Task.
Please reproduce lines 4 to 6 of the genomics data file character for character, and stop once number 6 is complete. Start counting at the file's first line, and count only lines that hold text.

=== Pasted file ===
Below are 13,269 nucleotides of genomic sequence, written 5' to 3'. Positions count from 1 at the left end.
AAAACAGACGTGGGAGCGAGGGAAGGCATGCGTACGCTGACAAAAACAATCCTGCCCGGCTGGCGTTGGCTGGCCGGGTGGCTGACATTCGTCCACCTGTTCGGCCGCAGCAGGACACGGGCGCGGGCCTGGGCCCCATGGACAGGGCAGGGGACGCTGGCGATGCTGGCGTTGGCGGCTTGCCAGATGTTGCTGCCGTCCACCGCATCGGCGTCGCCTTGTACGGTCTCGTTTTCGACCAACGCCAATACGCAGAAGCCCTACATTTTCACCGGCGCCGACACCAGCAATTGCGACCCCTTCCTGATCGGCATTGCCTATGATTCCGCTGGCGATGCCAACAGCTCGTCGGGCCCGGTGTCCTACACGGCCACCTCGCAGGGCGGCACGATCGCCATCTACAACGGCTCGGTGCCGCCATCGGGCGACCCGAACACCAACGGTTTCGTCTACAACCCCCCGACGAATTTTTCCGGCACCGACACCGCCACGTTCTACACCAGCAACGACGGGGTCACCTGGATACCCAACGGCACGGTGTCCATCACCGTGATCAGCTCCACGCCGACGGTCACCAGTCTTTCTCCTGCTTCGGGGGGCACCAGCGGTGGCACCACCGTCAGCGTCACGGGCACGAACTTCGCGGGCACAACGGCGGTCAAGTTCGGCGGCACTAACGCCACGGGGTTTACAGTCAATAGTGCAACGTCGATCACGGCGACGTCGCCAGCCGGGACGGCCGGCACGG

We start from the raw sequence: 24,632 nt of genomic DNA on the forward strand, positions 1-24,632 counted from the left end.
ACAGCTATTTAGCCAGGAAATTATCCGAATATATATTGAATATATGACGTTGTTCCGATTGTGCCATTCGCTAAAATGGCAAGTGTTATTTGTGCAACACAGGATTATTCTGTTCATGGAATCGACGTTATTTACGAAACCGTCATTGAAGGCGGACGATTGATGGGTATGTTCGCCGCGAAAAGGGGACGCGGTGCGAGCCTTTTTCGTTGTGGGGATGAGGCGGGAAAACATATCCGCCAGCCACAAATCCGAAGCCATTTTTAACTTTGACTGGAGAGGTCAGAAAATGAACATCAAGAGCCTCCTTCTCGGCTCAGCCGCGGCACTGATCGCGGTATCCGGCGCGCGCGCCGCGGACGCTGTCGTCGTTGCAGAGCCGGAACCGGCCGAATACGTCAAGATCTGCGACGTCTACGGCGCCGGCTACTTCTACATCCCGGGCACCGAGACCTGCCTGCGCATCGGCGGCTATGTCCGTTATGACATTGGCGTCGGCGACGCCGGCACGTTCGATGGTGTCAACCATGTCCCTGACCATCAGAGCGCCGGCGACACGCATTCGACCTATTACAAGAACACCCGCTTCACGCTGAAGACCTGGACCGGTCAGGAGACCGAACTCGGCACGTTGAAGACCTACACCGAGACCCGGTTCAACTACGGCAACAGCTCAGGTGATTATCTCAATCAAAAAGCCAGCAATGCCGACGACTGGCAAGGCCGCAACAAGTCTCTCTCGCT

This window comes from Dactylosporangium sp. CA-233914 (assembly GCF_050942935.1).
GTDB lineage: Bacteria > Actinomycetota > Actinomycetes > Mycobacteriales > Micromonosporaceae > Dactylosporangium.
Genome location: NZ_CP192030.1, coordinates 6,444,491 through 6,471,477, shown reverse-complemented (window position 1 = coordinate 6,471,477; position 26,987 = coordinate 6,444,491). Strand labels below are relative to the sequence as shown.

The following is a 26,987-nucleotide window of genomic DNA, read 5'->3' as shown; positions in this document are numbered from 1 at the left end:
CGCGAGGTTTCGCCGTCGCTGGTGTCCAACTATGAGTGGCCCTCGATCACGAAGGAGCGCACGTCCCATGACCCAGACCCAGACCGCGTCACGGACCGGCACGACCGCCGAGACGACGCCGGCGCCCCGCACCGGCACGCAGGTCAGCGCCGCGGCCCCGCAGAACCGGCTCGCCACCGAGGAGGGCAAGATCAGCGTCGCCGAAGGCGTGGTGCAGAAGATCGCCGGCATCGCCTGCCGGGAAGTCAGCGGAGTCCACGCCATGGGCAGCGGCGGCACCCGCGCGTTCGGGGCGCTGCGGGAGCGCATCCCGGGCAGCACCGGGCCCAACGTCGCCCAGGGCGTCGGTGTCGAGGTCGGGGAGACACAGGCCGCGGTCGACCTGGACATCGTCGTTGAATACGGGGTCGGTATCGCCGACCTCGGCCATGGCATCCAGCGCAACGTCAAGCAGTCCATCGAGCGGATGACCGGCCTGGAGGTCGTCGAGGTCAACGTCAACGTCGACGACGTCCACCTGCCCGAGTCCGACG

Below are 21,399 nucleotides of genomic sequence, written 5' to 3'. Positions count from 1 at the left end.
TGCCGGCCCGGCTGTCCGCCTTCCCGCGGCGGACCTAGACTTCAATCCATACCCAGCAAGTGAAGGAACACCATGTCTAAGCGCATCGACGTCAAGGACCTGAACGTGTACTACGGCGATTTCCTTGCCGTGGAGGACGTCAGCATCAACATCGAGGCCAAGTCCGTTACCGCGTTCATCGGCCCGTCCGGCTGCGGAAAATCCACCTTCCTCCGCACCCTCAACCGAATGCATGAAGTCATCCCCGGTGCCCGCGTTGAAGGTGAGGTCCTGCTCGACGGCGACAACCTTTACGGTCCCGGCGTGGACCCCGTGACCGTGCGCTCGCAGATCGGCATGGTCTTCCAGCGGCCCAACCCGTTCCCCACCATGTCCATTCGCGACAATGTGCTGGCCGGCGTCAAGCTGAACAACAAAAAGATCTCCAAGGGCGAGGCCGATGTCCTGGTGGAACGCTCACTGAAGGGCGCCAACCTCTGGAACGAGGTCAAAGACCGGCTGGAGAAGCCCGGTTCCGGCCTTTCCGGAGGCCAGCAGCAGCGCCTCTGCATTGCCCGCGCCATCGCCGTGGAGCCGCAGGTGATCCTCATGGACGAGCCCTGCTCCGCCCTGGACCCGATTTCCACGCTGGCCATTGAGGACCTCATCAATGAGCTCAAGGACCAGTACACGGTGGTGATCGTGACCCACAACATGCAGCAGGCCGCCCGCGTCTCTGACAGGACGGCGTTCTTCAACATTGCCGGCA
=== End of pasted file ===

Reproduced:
ACAGCTATTTAGCCAGGAAATTATCCGAATATATATTGAATATATGACGTTGTTCCGATTGTGCCATTCGCTAAAATGGCAAGTGTTATTTGTGCAACACAGGATTATTCTGTTCATGGAATCGACGTTATTTACGAAACCGTCATTGAAGGCGGACGATTGATGGGTATGTTCGCCGCGAAAAGGGGACGCGGTGCGAGCCTTTTTCGTTGTGGGGATGAGGCGGGAAAACATATCCGCCAGCCACAAATCCGAAGCCATTTTTAACTTTGACTGGAGAGGTCAGAAAATGAACATCAAGAGCCTCCTTCTCGGCTCAGCCGCGGCACTGATCGCGGTATCCGGCGCGCGCGCCGCGGACGCTGTCGTCGTTGCAGAGCCGGAACCGGCCGAATACGTCAAGATCTGCGACGTCTACGGCGCCGGCTACTTCTACATCCCGGGCACCGAGACCTGCCTGCGCATCGGCGGCTATGTCCGTTATGACATTGGCGTCGGCGACGCCGGCACGTTCGATGGTGTCAACCATGTCCCTGACCATCAGAGCGCCGGCGACACGCATTCGACCTATTACAAGAACACCCGCTTCACGCTGAAGACCTGGACCGGTCAGGAGACCGAACTCGGCACGTTGAAGACCTACACCGAGACCCGGTTCAACTACGGCAACAGCTCAGGTGATTATCTCAATCAAAAAGCCAGCAATGCCGACGACTGGCAAGGCCGCAACAAGTCTCTCTCGCT

This window comes from Dactylosporangium sp. CA-233914 (assembly GCF_050942935.1).
GTDB lineage: Bacteria > Actinomycetota > Actinomycetes > Mycobacteriales > Micromonosporaceae > Dactylosporangium.